TABOL talk

Tuesday, 01 February 2011
No, this is not a spelling mistake, but a rather uncommon acronym for Trusts Arising By Operation of Law.

They are very unlike express trusts, which are those set up intentionally by the settlor, by virtue of his powers of ownership, either inter vivos or by will. TABOLs or constructive trusts arise on the basis of particular facts but generally unintentionally. There are Automatic Resulting Trusts (ARTS) and Presumed Intention Resulting Trusts (PIRTs).

The first type usually occurs when a trust fails. The cause will be the absence of one of the so-called ‘3 Cs’ – certainty of intention, certainty (or lack of) subjects or certainty (or lack of) of objects. In this case the assets (if there are any) result back on the settlor (or his estate).

A PIRT, however, is what the settlor wants and so is labelled an intentional resulting trust. For instance, if two people contribute to the cost of a piece of property, equity will rule that notwithstanding how the title is held (in one of the parties names, both of them or in the name of a third party), the title holder holds the property on bare trust for them both in their equitable proportionate shares. In Paul v Constance (1977) the two lived together, but were not legally married. Mr Constance opened a bank account with money received from an injury at work compensation case. On several occasions, Mr Constance said to Mrs Paul ‘the money is as much yours as mine’. The Court held him to have declared a trust of the property in equal shares for himself and Mrs Paul.

By contrast, if A transfers property to B for no consideration, the law will presume (in the absence of evidence to the contrary) that B is now holding the assets on bare trust for A.

There are, however, other types of ‘accidental’ trusts. A constructive trust also occurs when a person gives dishonest assistance to another who has breached his fiduciary duty and a loss has occurred. In Agip (Africa) Ltd v Jackson (1992) the directors of Agip breached their fiduciary duty by stealing from the company. The defendant claimed that he had not been dishonest. He thought the scheme that he had been party to was simply to avoid exchange controls in Tunisia. Millett J said: ‘If a man does not draw the obvious inferences or make the obvious enquiries, the question is: why not? If it is because, however foolishly, he did not suspect wrongdoing or, having suspected it, had his suspicions allayed, however unreasonably, that is one thing. But if he did suspect wrongdoing yet failed to make enquiries because “he did not want to know”… or because he regarded it as “none of his business”… that is quite another. Such conduct is dishonest, and those who are guilty of it cannot complain if, for the purpose of civil liability, they are treated as if they had actual knowledge.’ Jackson was therefore deemed to be a trustee of a constructive trust for the wronged party Agip and accordingly had to account to Agip for the lost funds (even if he no longer had possession of them).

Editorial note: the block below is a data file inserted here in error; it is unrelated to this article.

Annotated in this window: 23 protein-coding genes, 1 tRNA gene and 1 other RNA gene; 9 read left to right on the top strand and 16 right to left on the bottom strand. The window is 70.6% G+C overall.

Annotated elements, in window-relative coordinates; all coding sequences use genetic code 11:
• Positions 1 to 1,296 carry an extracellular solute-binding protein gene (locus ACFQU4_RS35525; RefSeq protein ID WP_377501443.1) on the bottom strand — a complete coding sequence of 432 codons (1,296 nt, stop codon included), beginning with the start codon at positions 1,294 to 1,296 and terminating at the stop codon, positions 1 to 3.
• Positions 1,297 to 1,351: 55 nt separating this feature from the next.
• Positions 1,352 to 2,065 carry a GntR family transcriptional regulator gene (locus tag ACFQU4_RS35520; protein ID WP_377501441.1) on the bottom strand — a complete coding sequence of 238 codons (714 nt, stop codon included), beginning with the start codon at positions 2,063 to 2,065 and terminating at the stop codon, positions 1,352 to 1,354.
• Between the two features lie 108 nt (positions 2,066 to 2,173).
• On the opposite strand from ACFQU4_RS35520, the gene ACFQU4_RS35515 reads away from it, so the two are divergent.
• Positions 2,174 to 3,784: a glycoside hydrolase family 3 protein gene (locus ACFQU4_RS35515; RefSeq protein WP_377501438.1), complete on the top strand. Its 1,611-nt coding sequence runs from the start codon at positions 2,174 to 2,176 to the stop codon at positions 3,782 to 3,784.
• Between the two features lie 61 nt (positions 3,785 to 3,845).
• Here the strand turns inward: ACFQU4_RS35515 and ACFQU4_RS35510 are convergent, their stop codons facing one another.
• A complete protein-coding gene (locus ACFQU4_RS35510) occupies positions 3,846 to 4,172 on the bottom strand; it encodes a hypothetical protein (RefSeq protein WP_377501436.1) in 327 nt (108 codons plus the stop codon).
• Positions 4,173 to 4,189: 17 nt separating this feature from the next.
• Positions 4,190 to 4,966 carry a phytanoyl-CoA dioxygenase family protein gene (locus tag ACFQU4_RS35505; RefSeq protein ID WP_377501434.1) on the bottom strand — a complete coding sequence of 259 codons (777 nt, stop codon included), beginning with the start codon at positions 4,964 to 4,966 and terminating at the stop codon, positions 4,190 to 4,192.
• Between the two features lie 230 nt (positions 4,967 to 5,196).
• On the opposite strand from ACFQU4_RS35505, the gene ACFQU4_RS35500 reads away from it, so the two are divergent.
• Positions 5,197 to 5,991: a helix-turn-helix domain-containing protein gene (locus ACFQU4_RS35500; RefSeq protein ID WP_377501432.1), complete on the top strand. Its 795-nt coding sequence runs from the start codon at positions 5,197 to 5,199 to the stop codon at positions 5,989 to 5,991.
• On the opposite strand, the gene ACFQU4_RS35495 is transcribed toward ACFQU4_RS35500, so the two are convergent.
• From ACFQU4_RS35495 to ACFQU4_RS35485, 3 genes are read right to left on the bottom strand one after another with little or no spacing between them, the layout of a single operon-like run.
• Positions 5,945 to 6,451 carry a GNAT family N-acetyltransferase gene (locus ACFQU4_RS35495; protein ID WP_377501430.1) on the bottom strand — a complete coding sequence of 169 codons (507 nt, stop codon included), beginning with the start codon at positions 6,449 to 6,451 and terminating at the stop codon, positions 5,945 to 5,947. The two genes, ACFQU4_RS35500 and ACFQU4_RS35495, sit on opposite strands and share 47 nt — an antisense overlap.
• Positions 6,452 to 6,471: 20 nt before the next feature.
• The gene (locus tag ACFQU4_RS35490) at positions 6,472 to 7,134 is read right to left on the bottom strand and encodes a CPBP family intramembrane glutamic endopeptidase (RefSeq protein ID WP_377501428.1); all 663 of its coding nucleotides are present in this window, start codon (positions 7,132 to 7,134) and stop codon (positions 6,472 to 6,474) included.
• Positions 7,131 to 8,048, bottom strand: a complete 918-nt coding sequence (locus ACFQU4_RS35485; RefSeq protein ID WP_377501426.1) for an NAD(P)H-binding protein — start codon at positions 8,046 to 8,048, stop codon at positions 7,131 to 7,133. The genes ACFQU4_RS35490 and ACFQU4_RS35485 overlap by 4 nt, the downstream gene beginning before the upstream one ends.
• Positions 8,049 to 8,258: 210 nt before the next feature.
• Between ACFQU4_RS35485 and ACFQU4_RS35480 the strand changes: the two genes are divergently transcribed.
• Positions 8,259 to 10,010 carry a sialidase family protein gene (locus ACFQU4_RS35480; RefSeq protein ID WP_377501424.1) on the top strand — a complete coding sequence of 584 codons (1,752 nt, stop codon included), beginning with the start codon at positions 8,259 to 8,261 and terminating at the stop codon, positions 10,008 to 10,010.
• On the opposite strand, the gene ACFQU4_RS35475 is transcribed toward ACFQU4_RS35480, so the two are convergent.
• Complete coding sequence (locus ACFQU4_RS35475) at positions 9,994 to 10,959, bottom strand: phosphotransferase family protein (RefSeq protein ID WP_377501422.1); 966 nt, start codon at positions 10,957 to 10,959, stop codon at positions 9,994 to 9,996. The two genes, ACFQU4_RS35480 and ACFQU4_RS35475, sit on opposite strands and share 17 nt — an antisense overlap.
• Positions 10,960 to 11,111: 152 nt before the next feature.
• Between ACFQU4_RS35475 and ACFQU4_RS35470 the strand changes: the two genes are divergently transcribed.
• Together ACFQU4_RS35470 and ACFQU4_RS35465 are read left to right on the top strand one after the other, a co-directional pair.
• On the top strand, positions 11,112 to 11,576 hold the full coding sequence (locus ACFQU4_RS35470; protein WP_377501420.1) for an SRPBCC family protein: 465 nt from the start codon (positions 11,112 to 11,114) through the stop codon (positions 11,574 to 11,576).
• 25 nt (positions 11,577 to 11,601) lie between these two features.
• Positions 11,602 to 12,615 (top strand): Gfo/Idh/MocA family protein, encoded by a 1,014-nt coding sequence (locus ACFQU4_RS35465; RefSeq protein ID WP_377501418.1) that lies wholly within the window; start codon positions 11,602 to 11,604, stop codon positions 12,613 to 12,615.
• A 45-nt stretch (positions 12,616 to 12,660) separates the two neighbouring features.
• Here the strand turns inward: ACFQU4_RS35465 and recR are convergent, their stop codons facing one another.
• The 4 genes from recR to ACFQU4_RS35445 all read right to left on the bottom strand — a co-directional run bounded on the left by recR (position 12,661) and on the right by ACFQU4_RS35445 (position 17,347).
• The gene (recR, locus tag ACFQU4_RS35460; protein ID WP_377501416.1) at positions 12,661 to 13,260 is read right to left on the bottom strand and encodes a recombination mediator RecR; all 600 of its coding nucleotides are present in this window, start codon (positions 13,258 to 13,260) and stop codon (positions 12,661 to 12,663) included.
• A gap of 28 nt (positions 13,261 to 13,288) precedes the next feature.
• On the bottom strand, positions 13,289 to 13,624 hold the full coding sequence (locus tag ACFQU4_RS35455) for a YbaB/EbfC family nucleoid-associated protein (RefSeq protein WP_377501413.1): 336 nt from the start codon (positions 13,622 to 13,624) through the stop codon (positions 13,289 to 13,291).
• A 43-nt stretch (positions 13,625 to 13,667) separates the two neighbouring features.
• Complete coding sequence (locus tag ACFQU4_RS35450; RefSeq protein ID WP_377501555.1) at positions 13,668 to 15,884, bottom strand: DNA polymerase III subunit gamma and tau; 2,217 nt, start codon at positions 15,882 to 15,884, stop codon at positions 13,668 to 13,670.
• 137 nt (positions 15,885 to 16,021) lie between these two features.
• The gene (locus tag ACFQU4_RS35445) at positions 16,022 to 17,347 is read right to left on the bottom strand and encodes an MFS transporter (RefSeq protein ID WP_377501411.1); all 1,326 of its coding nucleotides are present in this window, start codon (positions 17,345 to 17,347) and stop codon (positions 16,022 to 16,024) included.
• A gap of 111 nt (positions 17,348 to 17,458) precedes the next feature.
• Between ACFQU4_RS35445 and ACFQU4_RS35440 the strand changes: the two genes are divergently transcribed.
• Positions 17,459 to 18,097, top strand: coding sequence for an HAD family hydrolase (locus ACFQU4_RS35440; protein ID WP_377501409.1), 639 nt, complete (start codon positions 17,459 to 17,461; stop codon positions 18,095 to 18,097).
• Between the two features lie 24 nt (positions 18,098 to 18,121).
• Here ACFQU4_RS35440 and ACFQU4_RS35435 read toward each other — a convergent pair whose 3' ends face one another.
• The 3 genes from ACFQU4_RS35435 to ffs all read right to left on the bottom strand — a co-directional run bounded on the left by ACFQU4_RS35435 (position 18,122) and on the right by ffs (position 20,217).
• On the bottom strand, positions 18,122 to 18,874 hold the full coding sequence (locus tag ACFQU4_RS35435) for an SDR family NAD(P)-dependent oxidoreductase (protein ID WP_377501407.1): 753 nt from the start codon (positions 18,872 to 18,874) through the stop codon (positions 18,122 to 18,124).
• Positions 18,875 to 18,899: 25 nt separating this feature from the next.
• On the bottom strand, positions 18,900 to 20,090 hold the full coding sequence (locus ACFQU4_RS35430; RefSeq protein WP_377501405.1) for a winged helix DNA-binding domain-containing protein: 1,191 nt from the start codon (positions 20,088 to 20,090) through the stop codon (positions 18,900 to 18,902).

Finally, there is an interesting case that demonstrates another type of TABOL and which has given its name to a trust so created –the Quistclose Trust (Barclays Bank Ltd v Quistclose Investments Ltd. (1970)). In 1964 a cheque drawn on the account of Quistclose for GBP209,000 was sent by Rolls Razor Ltd to its bank with a note saying that the funds should be paid into a separate account for the purpose of Rolls Razor paying an already declared dividend. Within days, however, proceedings to have Rolls Razor wound up had commenced as the company was found to be hopelessly insolvent. Barclays transferred the ‘dividend money’ to another account that was overdrawn. The House of Lords ruled that the money was held by Rolls Razor on trust for the payment of the dividend; that purpose having failed, the money was held on trust for Quistclose. The fact that the transaction was a loan did not exclude the implication of a trust. The legal rights (to call for repayment) and equitable rights (to claim title) could co-exist. Barclays, having notice of the trust, could not retain the money. Similarly, the liquidator of Rolls Razor could not claim title to the money, as the assets did not form part the beneficial estate of Rolls Razor. It is interesting to note that had the dividend been paid as was intended, then Quistclose would just have been one of many unsecured creditors of Rolls Razor.

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John Harper

John Harper TEP is a part-time lecturer, delivering face-to-face courses for the STEP international diploma examinations all around the world.

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